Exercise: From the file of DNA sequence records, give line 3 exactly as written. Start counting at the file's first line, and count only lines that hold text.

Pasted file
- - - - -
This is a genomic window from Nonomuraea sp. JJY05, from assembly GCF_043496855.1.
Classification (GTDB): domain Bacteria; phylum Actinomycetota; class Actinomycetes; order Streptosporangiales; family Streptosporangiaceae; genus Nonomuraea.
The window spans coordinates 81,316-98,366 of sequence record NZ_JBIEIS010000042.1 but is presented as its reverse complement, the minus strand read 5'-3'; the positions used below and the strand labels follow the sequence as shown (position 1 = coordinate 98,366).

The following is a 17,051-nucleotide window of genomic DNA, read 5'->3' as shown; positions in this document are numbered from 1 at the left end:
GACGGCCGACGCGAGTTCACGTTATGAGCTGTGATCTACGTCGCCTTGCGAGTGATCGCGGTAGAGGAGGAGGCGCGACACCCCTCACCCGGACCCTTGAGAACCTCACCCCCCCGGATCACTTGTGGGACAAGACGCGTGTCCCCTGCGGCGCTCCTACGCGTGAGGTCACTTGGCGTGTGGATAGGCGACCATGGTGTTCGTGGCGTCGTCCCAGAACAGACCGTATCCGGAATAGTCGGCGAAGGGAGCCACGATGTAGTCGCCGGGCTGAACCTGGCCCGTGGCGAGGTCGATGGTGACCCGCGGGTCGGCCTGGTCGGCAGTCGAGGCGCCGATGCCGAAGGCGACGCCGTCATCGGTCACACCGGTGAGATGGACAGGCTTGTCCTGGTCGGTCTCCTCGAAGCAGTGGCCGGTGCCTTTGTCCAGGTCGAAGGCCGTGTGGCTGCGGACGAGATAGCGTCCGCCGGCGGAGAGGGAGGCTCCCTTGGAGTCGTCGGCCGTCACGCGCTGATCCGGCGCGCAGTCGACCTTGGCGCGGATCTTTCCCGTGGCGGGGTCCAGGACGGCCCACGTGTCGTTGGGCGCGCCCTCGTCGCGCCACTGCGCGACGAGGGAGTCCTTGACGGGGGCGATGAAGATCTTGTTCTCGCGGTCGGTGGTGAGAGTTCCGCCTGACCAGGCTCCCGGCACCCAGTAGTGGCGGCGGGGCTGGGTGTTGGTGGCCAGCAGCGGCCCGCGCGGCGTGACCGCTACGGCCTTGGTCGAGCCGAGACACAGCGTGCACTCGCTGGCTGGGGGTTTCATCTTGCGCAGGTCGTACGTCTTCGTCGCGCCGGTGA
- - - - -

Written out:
The window spans coordinates 81,316-98,366 of sequence record NZ_JBIEIS010000042.1 but is presented as its reverse complement, the minus strand read 5'-3'; the positions used below and the strand labels follow the sequence as shown (position 1 = coordinate 98,366).